Magazine article Teaching Business & Economics

Fantasy Island, Larry Elliott and Dan Atkinson

Magazine article Teaching Business & Economics

Fantasy Island, Larry Elliott and Dan Atkinson

Article excerpt

ECONOMICS Fantasy Island, Larry Elliott and Dan Atkinson, Constable, £7.99, paperback

I was lucky enough to attend a University of Hertfordshire event at which Larry Bliott delivered a presentation based on his book. I determined to acquire a copy online only to find out that stocks had already run out; others must have been similarly enthused. A foray into a branch of Waterstone's solved the problem; I was able to acquire the branch's last copy after a considerable search.

The book was in the politics section admittedly the branch did not have an economics section (I wonder whether thissays anything about the current status of economics) - but this may be a fair categorisation if one looks at the subtitle: Waking up to the Incredible Economic, Political and Social Illusions of the Blair Legacy. Publication has been timed nicely to coincide with the departure of Mr Blair from number 10 - an ideal starting point for an analysis of recent UK economic performance.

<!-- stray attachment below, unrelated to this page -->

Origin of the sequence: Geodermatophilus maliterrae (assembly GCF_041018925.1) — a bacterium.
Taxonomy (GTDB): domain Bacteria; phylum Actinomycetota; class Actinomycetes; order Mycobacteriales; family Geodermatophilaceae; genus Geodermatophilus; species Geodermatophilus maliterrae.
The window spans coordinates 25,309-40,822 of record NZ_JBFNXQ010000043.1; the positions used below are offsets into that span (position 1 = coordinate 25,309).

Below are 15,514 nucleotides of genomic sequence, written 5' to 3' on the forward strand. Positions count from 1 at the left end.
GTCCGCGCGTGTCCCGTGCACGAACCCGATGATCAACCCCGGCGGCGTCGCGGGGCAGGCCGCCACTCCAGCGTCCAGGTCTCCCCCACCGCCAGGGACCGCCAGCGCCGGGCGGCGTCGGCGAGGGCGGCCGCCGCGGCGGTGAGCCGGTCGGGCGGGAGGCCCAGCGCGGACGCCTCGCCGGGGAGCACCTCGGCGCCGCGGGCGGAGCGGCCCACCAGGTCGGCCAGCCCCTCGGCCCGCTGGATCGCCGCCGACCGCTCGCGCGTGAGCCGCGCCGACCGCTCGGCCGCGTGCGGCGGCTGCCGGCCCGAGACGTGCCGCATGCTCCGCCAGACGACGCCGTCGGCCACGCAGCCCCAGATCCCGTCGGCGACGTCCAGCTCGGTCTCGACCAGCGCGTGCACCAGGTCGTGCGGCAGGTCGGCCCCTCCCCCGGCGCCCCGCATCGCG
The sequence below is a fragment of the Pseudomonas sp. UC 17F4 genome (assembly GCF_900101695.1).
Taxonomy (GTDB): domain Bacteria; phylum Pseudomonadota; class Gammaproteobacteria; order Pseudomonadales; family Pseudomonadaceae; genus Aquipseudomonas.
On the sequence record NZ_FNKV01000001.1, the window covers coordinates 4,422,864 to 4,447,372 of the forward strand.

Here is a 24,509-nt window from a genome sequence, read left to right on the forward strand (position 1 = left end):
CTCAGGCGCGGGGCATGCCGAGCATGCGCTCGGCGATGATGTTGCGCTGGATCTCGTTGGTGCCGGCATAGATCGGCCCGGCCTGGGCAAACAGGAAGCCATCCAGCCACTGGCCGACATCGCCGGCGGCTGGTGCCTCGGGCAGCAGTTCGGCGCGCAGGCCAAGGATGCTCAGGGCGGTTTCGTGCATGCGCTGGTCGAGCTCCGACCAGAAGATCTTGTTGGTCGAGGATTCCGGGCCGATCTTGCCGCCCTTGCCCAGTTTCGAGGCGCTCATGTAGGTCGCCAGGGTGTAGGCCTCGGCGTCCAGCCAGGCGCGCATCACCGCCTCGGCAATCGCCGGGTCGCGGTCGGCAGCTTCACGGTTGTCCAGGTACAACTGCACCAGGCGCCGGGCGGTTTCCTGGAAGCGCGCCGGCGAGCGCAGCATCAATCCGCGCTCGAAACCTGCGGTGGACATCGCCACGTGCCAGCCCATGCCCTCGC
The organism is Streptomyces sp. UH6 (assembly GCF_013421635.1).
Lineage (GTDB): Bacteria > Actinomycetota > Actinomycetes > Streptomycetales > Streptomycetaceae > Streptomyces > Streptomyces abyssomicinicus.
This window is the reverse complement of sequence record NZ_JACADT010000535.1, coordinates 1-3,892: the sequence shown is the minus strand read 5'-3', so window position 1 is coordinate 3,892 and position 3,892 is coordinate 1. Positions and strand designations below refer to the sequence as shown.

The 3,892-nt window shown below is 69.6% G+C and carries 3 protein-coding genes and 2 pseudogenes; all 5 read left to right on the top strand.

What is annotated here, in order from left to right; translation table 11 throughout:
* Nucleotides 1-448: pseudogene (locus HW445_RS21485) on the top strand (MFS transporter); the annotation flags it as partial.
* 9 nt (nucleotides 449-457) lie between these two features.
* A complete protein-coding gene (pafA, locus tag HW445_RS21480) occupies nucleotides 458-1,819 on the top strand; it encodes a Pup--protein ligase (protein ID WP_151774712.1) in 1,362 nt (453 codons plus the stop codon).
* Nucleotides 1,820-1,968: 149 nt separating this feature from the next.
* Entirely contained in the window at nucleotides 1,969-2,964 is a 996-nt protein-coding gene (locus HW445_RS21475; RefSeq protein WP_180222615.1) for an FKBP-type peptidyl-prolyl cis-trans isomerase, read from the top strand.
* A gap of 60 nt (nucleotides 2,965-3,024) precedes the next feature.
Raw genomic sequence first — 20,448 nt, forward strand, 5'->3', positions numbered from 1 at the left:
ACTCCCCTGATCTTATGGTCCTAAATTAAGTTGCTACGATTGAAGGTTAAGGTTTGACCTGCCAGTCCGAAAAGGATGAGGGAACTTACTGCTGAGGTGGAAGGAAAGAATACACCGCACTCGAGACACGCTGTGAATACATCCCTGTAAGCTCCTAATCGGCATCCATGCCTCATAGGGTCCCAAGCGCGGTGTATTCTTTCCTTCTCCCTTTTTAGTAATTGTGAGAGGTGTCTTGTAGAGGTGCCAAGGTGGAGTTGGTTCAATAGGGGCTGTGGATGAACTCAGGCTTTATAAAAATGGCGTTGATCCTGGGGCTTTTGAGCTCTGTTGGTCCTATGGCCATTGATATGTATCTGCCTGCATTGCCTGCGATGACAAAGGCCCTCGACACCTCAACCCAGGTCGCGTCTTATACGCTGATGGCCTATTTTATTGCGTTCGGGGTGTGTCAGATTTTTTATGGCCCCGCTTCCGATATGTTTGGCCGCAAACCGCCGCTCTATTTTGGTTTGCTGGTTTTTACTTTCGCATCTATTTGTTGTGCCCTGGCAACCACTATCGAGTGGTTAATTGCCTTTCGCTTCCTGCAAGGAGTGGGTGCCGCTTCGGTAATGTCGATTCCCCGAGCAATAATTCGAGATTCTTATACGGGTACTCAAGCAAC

Larry Elliott and Dan Atkinson are wellknown financial and economics journalists and one would, therefore, not expect an inhibited exposition. The book lives up to expectations and then some. There is no textbook type balance and the authors do not shy away from polemic as this extract shows.

Fantasizing about our ability to run up debts, to enjoy high-paid employment for which we are not qualified, to protect military power we no longer possess, we yet assume an economic and political position superior to the rest of the world; we live in cloud cuckoo land.

The writing might be described as punchy. A further quotation makesthe point and indicates the general tone of the text.

Given that most people's incomes are linked directly to earrings from employment, how can shrinking prices be squared with a rise in the general standard of living? They cannot - in the real world But in the dreamy fantasy world we have inhabited making the impossible appear commonplace is no problem at all.

The chapter headingssimilarly underscore the authors' opinions. For example, there are chapters on The Ever-Louder Tick: Blair's Britain and the Debt Timebomb and Lonely Planet: How New Labour Triesto Spin the Environment.

To be fair, the authors do attempt to make a reasoned critique of New Labour's record and the first two chapters make the case for the Blair government and New Labour. …

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